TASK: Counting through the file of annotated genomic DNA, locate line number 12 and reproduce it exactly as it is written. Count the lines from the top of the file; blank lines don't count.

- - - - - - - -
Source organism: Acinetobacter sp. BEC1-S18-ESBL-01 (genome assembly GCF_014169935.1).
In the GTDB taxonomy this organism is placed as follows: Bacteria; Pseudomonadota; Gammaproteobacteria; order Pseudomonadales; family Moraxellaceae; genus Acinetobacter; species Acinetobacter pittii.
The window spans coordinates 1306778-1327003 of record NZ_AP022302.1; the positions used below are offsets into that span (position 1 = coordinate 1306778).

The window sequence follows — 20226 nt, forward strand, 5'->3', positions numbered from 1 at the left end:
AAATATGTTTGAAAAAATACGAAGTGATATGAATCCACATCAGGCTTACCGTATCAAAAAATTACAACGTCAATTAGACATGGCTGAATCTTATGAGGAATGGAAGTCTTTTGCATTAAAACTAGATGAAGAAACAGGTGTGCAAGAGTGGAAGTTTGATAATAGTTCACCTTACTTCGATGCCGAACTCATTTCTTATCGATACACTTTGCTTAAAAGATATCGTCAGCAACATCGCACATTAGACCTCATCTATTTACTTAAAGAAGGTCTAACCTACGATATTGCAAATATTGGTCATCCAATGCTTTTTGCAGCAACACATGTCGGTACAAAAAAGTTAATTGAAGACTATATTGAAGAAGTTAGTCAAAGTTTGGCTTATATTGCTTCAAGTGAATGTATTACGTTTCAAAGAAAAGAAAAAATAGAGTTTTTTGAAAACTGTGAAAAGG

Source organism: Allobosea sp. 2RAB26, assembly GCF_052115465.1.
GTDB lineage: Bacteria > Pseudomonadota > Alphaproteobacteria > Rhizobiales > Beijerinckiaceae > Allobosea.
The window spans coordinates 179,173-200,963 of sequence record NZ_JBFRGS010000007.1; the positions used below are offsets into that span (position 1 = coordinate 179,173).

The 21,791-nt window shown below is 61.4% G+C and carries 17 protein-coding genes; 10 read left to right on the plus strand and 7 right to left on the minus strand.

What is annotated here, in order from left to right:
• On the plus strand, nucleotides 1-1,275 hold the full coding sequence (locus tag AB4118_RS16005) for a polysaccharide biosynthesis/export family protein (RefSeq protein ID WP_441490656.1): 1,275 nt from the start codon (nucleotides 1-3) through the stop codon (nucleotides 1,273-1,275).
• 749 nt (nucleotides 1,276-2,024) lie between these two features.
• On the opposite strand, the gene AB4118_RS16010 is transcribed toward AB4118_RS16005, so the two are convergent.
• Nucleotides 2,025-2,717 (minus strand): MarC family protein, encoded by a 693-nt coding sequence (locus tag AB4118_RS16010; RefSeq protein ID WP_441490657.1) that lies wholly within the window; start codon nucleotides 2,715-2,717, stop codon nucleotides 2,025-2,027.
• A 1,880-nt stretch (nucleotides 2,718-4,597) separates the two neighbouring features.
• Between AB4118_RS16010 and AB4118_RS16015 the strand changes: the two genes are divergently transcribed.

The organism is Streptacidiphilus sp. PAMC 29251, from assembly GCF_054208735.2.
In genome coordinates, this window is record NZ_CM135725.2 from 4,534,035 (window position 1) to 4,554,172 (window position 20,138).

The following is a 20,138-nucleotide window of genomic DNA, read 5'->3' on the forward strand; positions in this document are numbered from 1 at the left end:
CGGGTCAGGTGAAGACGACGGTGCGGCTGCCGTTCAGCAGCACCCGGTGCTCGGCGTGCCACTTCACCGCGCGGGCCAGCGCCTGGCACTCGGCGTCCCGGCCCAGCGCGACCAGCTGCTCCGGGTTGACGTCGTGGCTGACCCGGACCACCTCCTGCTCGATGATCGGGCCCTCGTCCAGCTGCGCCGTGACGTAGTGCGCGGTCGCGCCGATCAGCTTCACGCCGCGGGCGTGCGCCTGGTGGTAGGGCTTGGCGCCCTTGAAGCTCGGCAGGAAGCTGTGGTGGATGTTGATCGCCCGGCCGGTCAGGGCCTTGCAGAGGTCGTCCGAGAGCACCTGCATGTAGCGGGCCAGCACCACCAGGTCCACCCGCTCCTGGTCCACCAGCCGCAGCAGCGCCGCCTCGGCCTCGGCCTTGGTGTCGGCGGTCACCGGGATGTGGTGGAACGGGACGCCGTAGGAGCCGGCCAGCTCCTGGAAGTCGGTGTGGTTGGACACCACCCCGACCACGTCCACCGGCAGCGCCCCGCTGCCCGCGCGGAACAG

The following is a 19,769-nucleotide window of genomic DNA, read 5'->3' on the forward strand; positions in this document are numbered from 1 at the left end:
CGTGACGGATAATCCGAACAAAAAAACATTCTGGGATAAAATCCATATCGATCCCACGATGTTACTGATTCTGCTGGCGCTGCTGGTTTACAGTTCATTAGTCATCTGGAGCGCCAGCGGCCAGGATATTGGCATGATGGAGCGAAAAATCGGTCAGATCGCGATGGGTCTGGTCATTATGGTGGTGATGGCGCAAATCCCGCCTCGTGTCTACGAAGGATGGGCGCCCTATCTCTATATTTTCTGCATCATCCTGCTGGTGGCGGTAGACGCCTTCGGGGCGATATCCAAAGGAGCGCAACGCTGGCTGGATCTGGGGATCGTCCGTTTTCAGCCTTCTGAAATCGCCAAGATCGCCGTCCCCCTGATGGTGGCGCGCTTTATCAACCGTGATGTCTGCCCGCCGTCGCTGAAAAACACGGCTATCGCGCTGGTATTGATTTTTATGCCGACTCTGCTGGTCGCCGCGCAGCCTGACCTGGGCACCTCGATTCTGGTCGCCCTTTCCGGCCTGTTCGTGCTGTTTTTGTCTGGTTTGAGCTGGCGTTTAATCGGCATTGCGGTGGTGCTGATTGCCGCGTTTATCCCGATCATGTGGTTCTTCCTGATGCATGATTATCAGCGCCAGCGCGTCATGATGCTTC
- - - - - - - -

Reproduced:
• 749 nt (nucleotides 1,276-2,024) lie between these two features.